Apparently the other entrance had a no entry sign too and I crossed a solid white line to get there. I should have ridden past and come back in the opposite direction, turning at say a roundabout. So, no entry signs and solid white lines mean the same in Spain as they do in Blighty. Who knew?
He threatens giving me a ticket. I apologize profusely, biting my tongue, trying not to say it was you bloody idiots that swapped my passport otherwise I wouldn’t be here. I half expected him to ask for it to be honest. That could have got interesting. Thankfully my recently discovered zen-like calmness from the mountain air persuade me to keep my usually big mouth shut.
I fill up and head off. The lake at Riano was like glass. Mountain on top of its mirror image. A photo would not have captured that moment in time; I was in a rush so will never find out.
Along the route I see lots of Camino de Santiago symbols. I feel a sense of peace and calm. The ley lines maybe? [The lines that the camino routes all follow, and the same such lines where the likes of Stone Henge and Glastonbury also reside]
The last hour is straight 90kph roads with numerous 50kph sections. I adhere. No more Guardia today.
I figure the road from the south is where Mr and Mrs P will be traveling on. I find it. I pull up. I have a text. ‘We are on a McDonald’s & Lidl carpark on the le 11’ it reads . A quick Google and I find I am 400m away. Good guess work.
We exchange passports. Curse the officials and exchange pleasantries. Crazy thing is they live about 10 miles from me in UK.
I am exhausted. I think I cannot cope with anything else. Astorga is 30mins away. I get there without issue. The hotel is bang in the middle, in a beautiful square. Swanky and with an underground car park so little worry of security.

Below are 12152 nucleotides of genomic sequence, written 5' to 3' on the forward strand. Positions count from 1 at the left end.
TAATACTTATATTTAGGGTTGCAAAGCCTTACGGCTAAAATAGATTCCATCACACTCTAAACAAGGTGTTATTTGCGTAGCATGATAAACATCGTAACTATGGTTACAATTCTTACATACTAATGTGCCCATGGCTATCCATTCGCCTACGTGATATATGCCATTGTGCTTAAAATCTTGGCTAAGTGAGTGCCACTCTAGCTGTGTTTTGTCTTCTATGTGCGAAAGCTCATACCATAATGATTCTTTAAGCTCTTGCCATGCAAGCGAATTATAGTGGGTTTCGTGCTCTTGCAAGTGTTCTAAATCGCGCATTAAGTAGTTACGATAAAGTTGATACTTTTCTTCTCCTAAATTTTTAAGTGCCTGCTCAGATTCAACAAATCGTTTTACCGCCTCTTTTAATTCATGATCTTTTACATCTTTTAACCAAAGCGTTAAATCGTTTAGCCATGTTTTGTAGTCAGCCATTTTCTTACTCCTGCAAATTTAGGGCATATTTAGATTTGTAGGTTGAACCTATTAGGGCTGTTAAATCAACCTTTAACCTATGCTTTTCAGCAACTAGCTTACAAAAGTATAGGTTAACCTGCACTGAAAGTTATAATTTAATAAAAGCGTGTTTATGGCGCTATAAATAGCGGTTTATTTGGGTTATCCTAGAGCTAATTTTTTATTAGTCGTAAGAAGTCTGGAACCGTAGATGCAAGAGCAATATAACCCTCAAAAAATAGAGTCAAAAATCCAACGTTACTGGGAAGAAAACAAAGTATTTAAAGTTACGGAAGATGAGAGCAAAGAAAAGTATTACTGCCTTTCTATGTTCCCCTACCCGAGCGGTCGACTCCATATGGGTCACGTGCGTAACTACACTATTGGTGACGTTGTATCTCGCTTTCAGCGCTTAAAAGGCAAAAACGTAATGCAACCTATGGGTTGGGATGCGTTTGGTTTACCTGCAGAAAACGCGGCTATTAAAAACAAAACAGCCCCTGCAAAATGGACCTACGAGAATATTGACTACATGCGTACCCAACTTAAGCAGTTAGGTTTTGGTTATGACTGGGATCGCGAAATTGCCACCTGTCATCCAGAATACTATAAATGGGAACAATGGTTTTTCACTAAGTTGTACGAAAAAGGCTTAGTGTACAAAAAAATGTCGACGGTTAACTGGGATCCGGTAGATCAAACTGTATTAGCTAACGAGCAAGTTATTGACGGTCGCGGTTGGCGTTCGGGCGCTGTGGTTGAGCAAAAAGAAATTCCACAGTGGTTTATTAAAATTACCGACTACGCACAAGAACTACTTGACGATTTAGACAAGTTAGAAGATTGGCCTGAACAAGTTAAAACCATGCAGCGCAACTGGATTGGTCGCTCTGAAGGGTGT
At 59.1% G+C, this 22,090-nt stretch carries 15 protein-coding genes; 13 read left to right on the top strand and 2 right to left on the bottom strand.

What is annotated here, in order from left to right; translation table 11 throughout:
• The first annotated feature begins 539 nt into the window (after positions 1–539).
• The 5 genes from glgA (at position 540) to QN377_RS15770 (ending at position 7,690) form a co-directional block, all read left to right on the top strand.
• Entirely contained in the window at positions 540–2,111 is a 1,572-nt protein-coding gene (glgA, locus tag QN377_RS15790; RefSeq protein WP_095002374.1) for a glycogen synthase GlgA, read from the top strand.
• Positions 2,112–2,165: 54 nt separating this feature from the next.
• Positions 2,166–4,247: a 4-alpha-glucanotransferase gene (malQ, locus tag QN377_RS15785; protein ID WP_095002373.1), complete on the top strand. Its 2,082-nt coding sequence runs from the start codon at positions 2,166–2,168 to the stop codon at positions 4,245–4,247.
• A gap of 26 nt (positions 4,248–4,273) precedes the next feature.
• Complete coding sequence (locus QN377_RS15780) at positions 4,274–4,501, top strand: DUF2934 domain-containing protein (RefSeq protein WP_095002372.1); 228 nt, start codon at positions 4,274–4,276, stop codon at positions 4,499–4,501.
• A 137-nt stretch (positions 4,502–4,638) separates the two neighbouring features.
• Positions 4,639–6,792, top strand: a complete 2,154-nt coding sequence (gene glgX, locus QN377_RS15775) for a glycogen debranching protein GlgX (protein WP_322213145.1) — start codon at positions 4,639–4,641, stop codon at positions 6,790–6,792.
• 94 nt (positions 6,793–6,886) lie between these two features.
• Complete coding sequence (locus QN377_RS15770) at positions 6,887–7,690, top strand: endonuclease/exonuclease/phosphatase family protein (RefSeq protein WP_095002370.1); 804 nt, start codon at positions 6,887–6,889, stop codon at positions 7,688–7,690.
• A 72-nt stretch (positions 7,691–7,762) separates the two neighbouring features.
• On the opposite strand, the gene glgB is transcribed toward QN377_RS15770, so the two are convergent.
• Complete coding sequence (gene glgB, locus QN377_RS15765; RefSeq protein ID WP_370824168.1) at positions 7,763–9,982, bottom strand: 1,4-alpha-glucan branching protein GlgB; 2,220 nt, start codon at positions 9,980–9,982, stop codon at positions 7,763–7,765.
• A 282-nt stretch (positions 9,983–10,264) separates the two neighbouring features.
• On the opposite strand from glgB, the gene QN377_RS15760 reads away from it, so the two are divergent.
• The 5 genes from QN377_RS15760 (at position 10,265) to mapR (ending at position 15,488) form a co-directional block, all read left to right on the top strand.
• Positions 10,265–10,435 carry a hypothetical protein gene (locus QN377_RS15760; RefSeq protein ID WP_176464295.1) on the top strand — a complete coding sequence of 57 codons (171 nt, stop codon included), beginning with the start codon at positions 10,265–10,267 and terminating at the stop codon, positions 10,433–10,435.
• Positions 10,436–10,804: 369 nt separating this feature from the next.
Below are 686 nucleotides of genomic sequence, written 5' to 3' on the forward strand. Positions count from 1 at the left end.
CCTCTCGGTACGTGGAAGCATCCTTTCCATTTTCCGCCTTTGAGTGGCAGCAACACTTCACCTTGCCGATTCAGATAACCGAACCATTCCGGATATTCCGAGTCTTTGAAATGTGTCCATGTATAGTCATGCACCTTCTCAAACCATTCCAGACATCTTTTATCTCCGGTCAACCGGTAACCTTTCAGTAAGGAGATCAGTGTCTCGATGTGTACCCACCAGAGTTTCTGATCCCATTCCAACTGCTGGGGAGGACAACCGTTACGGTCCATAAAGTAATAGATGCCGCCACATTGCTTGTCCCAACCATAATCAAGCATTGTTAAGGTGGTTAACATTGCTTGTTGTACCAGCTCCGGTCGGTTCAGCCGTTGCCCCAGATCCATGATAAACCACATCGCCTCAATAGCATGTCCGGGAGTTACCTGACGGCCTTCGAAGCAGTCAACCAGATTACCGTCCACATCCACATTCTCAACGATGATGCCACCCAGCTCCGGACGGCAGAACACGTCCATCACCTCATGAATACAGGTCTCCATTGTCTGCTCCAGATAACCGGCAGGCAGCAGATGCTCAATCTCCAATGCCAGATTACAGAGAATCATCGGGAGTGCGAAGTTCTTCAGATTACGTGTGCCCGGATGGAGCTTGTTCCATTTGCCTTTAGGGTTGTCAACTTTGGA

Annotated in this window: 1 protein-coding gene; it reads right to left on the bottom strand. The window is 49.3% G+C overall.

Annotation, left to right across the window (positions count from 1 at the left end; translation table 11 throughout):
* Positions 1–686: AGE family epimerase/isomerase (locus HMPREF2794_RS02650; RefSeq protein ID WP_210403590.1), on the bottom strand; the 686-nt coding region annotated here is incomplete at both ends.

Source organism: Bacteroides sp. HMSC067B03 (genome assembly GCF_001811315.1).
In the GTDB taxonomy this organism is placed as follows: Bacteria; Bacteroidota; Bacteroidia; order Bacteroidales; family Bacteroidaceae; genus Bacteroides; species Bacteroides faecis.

Like most Spanish towns it is closed and like a ghost town mid afternoon. I take a walk through the mostly deserted streets to find the Palace of Gaudì Astorga.
It sits right against La Catedral de Santa María de Astorga which by any standards is fabulous. Dare I say it, better than Notre Damm (joking!)
I wait for cafes/restaurants to open. 7pm and I am waiting for chips with egg and vegetable lasagna. I explain the “vegetariano” thing. Fried potatoe cubes with fried egg arrive, with lots of Serrano ham on top … To be fair their culture is one where they kill bulls for entertainment. Eating a bit of sliced pig would not touch the sides for them. Just a cultural difference, the differences that make traveling brilliant if not sometimes shocking. I brush the ham aside and dig in. I have no issue. I won’t starve.
A trip to the super market to buy washing up liquid and a tooth brush. I will scrub that tyre and wash it down when a I see a garage (do they have jet washers in Spain? )
Thankfully my current room is 106. So, besides the forecast rain, hopefully there will be no drama.
As I often say to my beautiful children. As long as you have a credit card and your passport you can manage without anything else …